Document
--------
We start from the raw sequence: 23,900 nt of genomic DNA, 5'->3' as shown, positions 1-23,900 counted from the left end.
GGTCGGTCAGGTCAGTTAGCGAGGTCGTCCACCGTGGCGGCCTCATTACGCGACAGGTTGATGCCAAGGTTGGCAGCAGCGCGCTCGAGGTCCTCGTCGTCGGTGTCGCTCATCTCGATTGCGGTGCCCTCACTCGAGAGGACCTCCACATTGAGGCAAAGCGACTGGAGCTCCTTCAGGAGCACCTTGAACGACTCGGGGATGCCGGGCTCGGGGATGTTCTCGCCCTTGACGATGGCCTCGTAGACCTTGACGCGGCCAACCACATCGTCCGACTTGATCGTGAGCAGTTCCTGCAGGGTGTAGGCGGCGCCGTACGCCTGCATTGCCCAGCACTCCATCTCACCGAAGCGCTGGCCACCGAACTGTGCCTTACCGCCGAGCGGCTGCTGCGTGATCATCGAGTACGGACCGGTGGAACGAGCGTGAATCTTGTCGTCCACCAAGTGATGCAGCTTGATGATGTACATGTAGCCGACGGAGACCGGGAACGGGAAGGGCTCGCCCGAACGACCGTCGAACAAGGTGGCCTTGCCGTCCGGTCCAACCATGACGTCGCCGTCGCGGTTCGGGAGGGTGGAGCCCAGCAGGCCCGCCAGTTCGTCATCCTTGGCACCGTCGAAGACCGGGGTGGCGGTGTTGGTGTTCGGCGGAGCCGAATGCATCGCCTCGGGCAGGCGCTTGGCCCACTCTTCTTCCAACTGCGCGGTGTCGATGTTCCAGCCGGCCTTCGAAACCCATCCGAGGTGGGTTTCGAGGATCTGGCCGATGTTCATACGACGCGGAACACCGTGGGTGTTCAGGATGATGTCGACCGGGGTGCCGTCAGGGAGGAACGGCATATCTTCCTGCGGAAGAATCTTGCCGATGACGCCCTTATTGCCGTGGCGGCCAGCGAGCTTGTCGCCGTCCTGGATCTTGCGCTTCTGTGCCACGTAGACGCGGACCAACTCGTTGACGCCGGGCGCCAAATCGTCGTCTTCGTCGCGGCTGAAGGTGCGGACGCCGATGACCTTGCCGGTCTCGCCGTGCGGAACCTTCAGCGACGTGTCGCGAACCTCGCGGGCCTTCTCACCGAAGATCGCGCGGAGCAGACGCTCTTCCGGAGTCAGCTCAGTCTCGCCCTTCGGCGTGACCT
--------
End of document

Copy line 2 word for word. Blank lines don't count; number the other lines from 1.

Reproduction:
GGTCGGTCAGGTCAGTTAGCGAGGTCGTCCACCGTGGCGGCCTCATTACGCGACAGGTTGATGCCAAGGTTGGCAGCAGCGCGCTCGAGGTCCTCGTCGTCGGTGTCGCTCATCTCGATTGCGGTGCCCTCACTCGAGAGGACCTCCACATTGAGGCAAAGCGACTGGAGCTCCTTCAGGAGCACCTTGAACGACTCGGGGATGCCGGGCTCGGGGATGTTCTCGCCCTTGACGATGGCCTCGTAGACCTTGACGCGGCCAACCACATCGTCCGACTTGATCGTGAGCAGTTCCTGCAGGGTGTAGGCGGCGCCGTACGCCTGCATTGCCCAGCACTCCATCTCACCGAAGCGCTGGCCACCGAACTGTGCCTTACCGCCGAGCGGCTGCTGCGTGATCATCGAGTACGGACCGGTGGAACGAGCGTGAATCTTGTCGTCCACCAAGTGATGCAGCTTGATGATGTACATGTAGCCGACGGAGACCGGGAACGGGAAGGGCTCGCCCGAACGACCGTCGAACAAGGTGGCCTTGCCGTCCGGTCCAACCATGACGTCGCCGTCGCGGTTCGGGAGGGTGGAGCCCAGCAGGCCCGCCAGTTCGTCATCCTTGGCACCGTCGAAGACCGGGGTGGCGGTGTTGGTGTTCGGCGGAGCCGAATGCATCGCCTCGGGCAGGCGCTTGGCCCACTCTTCTTCCAACTGCGCGGTGTCGATGTTCCAGCCGGCCTTCGAAACCCATCCGAGGTGGGTTTCGAGGATCTGGCCGATGTTCATACGACGCGGAACACCGTGGGTGTTCAGGATGATGTCGACCGGGGTGCCGTCAGGGAGGAACGGCATATCTTCCTGCGGAAGAATCTTGCCGATGACGCCCTTATTGCCGTGGCGGCCAGCGAGCTTGTCGCCGTCCTGGATCTTGCGCTTCTGTGCCACGTAGACGCGGACCAACTCGTTGACGCCGGGCGCCAAATCGTCGTCTTCGTCGCGGCTGAAGGTGCGGACGCCGATGACCTTGCCGGTCTCGCCGTGCGGAACCTTCAGCGACGTGTCGCGAACCTCGCGGGCCTTCTCACCGAAGATCGCGCGGAGCAGACGCTCTTCCGGAGTCAGCTCAGTCTCGCCCTTCGGCGTGACCT